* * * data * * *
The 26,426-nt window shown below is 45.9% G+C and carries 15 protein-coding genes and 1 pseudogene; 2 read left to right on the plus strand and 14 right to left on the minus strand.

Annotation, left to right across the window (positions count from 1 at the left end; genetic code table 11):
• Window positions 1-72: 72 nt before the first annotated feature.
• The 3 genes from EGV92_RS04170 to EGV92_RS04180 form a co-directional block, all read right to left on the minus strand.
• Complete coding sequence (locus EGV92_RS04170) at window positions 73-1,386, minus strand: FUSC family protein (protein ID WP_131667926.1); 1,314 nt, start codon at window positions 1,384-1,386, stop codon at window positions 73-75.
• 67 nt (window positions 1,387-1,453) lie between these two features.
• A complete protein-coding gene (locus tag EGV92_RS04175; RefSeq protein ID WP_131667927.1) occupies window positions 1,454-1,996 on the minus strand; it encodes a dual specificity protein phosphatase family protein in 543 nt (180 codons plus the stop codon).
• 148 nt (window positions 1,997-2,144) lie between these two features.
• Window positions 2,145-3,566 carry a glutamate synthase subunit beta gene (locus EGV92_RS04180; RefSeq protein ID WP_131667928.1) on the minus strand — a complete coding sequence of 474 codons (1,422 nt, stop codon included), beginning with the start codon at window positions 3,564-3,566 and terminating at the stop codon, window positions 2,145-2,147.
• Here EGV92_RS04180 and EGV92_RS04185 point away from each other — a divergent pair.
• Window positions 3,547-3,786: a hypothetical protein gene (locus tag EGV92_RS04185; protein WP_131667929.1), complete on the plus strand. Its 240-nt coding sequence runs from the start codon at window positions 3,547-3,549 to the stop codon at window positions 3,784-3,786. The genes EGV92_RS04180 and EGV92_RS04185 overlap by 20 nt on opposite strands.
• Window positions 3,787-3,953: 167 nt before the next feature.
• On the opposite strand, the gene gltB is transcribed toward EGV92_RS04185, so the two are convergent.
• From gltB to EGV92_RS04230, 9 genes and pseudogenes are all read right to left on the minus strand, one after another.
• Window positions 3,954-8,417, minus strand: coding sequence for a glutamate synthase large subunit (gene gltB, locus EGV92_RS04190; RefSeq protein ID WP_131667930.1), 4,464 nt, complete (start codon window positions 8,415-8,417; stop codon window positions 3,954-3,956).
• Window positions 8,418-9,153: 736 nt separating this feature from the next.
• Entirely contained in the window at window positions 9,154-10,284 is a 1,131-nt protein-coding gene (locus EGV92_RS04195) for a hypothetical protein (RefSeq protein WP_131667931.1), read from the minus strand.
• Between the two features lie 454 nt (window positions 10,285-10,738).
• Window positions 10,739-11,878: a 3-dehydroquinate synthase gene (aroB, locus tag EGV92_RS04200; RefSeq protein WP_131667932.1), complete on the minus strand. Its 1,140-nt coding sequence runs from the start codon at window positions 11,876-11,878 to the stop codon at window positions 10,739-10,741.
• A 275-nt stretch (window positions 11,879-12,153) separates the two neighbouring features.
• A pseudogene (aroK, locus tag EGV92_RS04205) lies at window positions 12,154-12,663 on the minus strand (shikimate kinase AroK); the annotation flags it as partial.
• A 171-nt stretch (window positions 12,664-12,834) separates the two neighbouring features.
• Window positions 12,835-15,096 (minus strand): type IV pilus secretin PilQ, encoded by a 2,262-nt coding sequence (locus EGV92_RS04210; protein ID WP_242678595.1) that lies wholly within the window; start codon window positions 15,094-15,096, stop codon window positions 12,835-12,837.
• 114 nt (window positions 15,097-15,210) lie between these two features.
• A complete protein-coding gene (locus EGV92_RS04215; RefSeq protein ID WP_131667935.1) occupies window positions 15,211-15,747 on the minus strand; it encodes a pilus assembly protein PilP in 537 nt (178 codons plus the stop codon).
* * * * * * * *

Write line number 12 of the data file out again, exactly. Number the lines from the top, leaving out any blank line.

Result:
• Window positions 3,787-3,953: 167 nt before the next feature.